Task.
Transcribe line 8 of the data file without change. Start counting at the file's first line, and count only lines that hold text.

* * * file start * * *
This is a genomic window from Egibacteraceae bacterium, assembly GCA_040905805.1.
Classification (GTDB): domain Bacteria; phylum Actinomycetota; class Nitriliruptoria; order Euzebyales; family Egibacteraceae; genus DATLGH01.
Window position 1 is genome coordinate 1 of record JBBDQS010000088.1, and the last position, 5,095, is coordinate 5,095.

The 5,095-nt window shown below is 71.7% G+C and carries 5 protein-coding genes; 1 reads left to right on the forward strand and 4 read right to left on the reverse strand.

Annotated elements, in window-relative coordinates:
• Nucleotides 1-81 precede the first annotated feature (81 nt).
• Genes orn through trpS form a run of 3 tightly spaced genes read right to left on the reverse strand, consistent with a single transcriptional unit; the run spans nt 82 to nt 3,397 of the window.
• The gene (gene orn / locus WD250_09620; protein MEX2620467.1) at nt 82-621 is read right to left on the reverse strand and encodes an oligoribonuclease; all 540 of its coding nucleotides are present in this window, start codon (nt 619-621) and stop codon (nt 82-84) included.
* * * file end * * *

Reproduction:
• The gene (gene orn / locus WD250_09620; protein MEX2620467.1) at nt 82-621 is read right to left on the reverse strand and encodes an oligoribonuclease; all 540 of its coding nucleotides are present in this window, start codon (nt 619-621) and stop codon (nt 82-84) included.